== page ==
Conditional and interaction gene-set analysis reveals novel functional pathways for blood pressure

Christiaan A. de Leeuw, Sven Stringer, Ilona A. Dekkers, Tom Heskes, Danielle Posthuma

Research output: Contribution to journalArticleAcademicpeer-review

Abstract

Gene-set analysis provides insight into which functional and biological properties of genes are aetiologically relevant for a particular phenotype. But genes have multiple properties, and these properties are often correlated across genes. This can cause confounding in a gene-set analysis, because one property may be statistically associated even if biologically irrelevant to the phenotype, by being correlated with gene properties that are relevant. To address this issue we present a novel conditional and interaction gene-set analysis approach, which attains considerable functional refinement of its conclusions compared to traditional gene-set analysis. We applied our approach to blood pressure phenotypes in the UK Biobank data (N = 360,243), the results of which we report here. We confirm and further refine several associations with multiple processes involved in heart and blood vessel formation but also identify novel interactions, among others with cardiovascular tissues involved in regulatory pathways of blood pressure homoeostasis.
Original languageEnglish
Article number3768
JournalNature Communications
Volume9
Issue number1
DOIs
Publication statusPublished - 2018

Cite this

de Leeuw, Christiaan A. ; Stringer, Sven ; Dekkers, Ilona A. ; Heskes, Tom ; Posthuma, Danielle. / Conditional and interaction gene-set analysis reveals novel functional pathways for blood pressure. In: Nature Communications. 2018 ; Vol. 9, No. 1.
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Conditional and interaction gene-set analysis reveals novel functional pathways for blood pressure. / de Leeuw, Christiaan A.; Stringer, Sven; Dekkers, Ilona A.; Heskes, Tom; Posthuma, Danielle.

In: Nature Communications, Vol. 9, No. 1, 3768, 2018.

Research output: Contribution to journalArticleAcademicpeer-review

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T1 - Conditional and interaction gene-set analysis reveals novel functional pathways for blood pressure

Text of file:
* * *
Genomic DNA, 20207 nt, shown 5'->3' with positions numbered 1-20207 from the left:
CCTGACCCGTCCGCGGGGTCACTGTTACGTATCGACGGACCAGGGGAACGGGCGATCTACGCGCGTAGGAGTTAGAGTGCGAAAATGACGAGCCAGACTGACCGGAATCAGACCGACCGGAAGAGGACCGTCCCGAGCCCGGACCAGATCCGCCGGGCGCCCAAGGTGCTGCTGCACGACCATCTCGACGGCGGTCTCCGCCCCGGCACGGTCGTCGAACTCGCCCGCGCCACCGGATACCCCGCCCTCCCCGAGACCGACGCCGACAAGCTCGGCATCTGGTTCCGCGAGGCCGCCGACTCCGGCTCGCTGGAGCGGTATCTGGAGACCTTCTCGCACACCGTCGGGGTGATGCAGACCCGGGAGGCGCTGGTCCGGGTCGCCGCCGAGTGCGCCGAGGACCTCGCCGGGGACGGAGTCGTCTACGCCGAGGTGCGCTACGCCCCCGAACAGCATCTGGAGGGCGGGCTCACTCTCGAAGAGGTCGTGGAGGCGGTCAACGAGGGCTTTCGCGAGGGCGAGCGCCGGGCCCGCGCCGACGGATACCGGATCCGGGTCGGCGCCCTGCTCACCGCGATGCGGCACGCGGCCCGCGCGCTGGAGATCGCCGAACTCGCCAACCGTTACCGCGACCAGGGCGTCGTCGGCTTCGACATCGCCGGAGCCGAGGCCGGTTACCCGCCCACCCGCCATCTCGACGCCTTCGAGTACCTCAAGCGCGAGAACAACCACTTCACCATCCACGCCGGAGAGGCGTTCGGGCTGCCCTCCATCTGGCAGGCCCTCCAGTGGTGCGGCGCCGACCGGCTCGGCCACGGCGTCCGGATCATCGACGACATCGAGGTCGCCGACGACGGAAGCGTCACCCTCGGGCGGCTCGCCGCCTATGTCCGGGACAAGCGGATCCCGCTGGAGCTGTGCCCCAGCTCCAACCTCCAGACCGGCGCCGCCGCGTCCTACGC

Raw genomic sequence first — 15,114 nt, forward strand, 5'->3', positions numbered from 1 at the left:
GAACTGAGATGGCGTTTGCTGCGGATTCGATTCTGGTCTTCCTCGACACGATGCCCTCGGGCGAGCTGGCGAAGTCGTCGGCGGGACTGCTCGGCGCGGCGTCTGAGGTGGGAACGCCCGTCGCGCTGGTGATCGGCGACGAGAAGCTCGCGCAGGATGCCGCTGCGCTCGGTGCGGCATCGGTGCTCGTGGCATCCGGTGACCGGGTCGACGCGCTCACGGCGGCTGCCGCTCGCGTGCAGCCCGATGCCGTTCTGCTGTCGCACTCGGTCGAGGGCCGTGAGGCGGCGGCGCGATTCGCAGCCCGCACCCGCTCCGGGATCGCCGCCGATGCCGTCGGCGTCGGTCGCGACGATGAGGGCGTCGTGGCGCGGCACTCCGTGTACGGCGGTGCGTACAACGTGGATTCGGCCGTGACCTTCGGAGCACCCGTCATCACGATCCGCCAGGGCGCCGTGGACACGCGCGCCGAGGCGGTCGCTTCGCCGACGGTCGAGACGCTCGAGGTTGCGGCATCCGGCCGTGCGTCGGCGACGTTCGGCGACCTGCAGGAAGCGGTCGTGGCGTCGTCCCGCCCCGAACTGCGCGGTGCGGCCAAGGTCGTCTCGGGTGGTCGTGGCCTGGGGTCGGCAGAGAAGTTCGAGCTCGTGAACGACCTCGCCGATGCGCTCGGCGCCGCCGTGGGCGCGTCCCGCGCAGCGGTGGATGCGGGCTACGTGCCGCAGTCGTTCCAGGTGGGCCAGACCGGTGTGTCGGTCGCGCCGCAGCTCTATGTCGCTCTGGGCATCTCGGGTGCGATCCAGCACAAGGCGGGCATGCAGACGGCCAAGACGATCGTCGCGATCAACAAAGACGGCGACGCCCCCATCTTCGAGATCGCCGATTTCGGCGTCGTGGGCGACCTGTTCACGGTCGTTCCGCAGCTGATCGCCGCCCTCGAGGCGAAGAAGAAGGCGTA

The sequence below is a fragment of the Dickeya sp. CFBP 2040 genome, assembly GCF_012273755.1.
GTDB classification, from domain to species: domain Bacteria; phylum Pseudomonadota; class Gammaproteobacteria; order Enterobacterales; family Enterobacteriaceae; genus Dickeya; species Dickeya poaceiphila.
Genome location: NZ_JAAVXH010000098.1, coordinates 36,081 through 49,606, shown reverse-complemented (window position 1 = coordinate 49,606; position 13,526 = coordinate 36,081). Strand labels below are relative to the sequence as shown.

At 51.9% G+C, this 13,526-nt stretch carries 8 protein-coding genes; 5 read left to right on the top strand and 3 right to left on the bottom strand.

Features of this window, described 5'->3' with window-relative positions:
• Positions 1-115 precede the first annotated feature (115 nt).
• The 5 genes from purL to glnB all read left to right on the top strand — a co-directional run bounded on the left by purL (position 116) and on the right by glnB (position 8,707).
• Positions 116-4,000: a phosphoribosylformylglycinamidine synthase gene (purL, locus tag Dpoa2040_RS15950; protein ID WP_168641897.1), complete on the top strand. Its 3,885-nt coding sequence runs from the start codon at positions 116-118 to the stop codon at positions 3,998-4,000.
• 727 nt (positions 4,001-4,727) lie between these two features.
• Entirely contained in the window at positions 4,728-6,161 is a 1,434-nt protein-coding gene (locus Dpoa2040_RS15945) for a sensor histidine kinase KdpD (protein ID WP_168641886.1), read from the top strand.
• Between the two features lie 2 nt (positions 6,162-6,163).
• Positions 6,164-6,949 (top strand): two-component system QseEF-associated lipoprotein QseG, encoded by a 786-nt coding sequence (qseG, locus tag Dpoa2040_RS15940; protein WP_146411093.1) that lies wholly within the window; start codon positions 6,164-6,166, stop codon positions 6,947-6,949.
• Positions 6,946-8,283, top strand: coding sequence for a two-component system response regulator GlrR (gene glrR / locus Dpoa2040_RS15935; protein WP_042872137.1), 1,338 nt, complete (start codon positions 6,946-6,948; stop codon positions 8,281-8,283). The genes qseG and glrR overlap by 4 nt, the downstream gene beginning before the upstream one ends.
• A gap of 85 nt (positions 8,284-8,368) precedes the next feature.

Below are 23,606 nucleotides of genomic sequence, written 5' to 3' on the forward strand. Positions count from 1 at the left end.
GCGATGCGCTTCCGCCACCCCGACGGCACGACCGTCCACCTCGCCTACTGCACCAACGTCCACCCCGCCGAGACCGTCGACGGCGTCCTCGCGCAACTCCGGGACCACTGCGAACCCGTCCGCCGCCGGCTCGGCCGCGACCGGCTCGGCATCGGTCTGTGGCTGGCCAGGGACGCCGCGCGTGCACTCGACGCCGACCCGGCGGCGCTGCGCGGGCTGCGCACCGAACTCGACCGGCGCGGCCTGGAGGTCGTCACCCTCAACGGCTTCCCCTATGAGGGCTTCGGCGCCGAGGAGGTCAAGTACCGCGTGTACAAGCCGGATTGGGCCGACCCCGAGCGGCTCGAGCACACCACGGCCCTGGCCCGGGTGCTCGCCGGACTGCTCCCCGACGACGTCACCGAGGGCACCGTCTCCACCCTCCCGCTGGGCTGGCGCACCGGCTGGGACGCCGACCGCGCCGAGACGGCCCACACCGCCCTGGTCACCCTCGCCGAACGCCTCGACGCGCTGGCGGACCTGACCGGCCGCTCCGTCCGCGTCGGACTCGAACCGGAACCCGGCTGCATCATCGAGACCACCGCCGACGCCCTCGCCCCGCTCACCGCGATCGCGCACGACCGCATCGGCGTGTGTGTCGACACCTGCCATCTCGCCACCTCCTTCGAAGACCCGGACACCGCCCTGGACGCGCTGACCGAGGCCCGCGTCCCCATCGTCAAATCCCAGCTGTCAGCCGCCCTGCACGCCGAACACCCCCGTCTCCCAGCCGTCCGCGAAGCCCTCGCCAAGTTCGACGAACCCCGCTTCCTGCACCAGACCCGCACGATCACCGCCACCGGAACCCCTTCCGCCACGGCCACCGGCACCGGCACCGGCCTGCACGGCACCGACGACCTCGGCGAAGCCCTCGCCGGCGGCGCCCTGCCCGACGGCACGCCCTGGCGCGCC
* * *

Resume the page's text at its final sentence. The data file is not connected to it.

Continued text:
AU - de Leeuw, Christiaan A.

AU - Stringer, Sven

AU - Dekkers, Ilona A.

AU - Heskes, Tom

AU - Posthuma, Danielle

PY - 2018

Y1 - 2018

N2 - Gene-set analysis provides insight into which functional and biological properties of genes are aetiologically relevant for a particular phenotype. But genes have multiple properties, and these properties are often correlated across genes. This can cause confounding in a gene-set analysis, because one property may be statistically associated even if biologically irrelevant to the phenotype, by being correlated with gene properties that are relevant. To address this issue we present a novel conditional and interaction gene-set analysis approach, which attains considerable functional refinement of its conclusions compared to traditional gene-set analysis. We applied our approach to blood pressure phenotypes in the UK Biobank data (N = 360,243), the results of which we report here. We confirm and further refine several associations with multiple processes involved in heart and blood vessel formation but also identify novel interactions, among others with cardiovascular tissues involved in regulatory pathways of blood pressure homoeostasis.

AB - Gene-set analysis provides insight into which functional and biological properties of genes are aetiologically relevant for a particular phenotype. But genes have multiple properties, and these properties are often correlated across genes. This can cause confounding in a gene-set analysis, because one property may be statistically associated even if biologically irrelevant to the phenotype, by being correlated with gene properties that are relevant. To address this issue we present a novel conditional and interaction gene-set analysis approach, which attains considerable functional refinement of its conclusions compared to traditional gene-set analysis. We applied our approach to blood pressure phenotypes in the UK Biobank data (N = 360,243), the results of which we report here. We confirm and further refine several associations with multiple processes involved in heart and blood vessel formation but also identify novel interactions, among others with cardiovascular tissues involved in regulatory pathways of blood pressure homoeostasis.

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